Basil is delicious, and you can use it in many different dishes. Basil also makes for a delicious caprese salad, and a wide range of sauces such as Pesto.
There’s many varieties of mint, including spearmint, peppermint and wild mint. Several uses for spearmint include treating gas, indigestion, nausea, diarrhea, irritable bowel syndrome, bile duct and gall bladder swelling, and gallstones.
Spearmint has similar benefits as rosemary which include helping with memory. Spearmint has also been found to reduce and control excessive hair growth in women.
Peppermint has been found to reduce cold symptoms, throat inflammation, sinus infections, and respiratory infections. Peppermint has fared well in clinical trials and can be used for digestive issues such as irritable bowel syndrome because the oils in mint reduces spasms in the digestive tract.
Different types of mint are used as common flavoring agents for various foods, drinks, and candies. Mint is also used to make a variety of teas.
Oregano is a favorite for Italian cooking. A USDA study found that oregano had the highest amount of antioxidants out of 27 different herbs, gram for gram. Oregano has also been found to have antibacterial and antifungal properties.
This makes it very effective against food-borne illnesses and infections. There have been studies done that show the oil in Oregano may even help protect against some drug-resistant bacteria. Oregano is ideal for growing in your indoor herb garden.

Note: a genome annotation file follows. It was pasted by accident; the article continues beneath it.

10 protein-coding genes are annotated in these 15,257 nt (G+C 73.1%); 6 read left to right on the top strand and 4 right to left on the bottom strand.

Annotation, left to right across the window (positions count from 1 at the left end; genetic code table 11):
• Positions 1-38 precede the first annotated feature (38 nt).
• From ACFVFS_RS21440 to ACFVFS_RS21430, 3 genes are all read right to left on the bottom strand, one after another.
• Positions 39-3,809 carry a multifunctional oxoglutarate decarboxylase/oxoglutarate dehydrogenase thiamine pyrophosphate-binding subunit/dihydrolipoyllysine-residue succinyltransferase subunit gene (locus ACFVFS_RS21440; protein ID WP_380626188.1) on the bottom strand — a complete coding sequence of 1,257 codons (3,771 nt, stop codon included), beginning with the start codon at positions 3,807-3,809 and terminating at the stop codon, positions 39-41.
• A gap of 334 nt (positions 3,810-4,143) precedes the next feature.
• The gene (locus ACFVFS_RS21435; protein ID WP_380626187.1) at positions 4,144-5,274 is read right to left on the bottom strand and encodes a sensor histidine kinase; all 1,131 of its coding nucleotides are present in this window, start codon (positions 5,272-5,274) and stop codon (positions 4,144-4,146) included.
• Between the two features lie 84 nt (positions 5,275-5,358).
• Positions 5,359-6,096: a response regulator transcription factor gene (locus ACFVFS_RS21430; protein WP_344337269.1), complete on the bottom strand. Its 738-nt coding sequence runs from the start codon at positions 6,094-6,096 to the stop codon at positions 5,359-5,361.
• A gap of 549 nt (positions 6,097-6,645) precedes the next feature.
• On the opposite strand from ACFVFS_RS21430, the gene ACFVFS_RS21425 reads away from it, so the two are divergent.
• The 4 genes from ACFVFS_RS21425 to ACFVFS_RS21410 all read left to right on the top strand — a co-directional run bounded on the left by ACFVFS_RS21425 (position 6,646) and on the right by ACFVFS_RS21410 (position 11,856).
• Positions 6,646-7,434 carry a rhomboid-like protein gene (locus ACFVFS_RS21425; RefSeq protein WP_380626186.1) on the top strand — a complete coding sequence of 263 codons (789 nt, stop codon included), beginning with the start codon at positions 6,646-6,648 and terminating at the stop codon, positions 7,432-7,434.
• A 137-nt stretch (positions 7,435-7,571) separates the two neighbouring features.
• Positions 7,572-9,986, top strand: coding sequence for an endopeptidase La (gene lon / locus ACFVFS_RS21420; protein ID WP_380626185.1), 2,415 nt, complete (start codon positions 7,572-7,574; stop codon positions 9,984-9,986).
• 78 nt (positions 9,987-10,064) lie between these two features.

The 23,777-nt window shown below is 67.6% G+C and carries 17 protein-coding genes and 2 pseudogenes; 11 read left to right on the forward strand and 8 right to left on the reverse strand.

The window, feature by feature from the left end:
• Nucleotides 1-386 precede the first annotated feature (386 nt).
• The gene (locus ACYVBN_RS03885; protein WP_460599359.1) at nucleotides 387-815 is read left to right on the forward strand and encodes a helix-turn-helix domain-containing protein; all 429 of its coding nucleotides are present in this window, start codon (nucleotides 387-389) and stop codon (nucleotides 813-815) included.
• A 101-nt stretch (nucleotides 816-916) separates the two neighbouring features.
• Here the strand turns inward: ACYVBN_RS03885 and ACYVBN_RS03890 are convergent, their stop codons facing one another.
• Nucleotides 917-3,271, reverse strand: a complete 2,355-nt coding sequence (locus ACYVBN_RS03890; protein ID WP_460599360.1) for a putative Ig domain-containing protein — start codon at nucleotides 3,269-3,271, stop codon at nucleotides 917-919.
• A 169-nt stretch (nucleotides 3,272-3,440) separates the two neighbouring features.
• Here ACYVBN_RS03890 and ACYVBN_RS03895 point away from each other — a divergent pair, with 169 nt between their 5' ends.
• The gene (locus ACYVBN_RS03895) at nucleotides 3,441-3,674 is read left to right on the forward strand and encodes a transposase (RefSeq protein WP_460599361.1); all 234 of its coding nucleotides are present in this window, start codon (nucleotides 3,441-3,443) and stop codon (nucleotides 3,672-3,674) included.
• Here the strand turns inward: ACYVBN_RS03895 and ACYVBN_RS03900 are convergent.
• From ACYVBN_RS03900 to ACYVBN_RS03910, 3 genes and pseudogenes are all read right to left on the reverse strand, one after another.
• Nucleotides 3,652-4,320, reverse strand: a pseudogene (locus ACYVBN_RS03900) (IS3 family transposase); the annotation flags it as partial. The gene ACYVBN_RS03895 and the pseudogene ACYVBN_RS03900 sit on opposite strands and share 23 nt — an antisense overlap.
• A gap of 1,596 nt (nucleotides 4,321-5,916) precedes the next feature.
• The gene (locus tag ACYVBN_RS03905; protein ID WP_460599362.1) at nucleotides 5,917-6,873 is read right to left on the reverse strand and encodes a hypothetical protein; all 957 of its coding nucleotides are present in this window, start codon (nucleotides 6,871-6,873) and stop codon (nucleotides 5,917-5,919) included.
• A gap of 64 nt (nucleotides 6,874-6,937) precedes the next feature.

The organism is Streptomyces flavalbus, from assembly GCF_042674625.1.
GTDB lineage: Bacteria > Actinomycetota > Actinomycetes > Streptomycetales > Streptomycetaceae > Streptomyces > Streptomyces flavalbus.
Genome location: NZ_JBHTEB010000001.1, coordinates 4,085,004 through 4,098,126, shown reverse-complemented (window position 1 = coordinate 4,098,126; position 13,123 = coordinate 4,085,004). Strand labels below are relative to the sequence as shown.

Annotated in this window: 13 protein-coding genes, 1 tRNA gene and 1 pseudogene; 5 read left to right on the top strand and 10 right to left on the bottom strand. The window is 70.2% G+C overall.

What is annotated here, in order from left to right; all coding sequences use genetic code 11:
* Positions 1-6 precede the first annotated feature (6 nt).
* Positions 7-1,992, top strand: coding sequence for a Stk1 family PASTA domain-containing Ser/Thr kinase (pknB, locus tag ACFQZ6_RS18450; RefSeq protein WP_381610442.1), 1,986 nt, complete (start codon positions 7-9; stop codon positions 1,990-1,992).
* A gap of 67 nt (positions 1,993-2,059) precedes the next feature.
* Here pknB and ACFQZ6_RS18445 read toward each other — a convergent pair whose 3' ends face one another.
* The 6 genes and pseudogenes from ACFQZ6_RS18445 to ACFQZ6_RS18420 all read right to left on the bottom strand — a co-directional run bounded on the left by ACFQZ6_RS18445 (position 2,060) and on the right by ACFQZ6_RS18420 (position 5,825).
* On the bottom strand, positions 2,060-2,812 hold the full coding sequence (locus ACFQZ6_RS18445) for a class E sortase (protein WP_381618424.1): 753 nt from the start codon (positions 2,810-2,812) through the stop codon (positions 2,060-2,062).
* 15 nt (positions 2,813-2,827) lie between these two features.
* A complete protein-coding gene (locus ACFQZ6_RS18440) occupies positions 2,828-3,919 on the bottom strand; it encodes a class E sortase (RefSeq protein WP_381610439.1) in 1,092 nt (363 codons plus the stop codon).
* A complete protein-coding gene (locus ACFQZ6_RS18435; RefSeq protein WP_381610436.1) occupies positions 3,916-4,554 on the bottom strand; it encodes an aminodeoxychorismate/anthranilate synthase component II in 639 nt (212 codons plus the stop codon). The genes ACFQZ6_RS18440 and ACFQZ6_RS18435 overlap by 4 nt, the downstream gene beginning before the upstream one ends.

Oregano is an extremely versatile herb and can be used in soups, stews, pizza, pasta, and goes great with just about anything tomato-based.
Thyme has some impressive health benefits. You can use thyme to treat bronchitis, whooping cough, sore throats, arthritis, upset stomach, diarrhea, gas, acne, high blood pressure, yeast infection, various types of cancer, and parasitic worm infections. Very impressive indeed!
The oil of thyme contains thymol, which is a naturally occurring compound that can kill harmful bacteria and other organisms. Thyme is easy to grow in your indoor herb garden.
Thyme adds great flavor to: pasta sauces, omelettes, its great on fish, in soup, and mixed with beans. If you’re looking to treat some of the above ailments then Thyme tea is a great way to do it.
Ginger is a root that has been traditionally used to relieve colds and settle stomachs. It also has compounds called gingerols. They have been shown to help fight some cancers and reduce arthritis pain. It’s also been proven to help with muscle soreness, menstrual pain, upper respiratory tract infections, and bronchitis.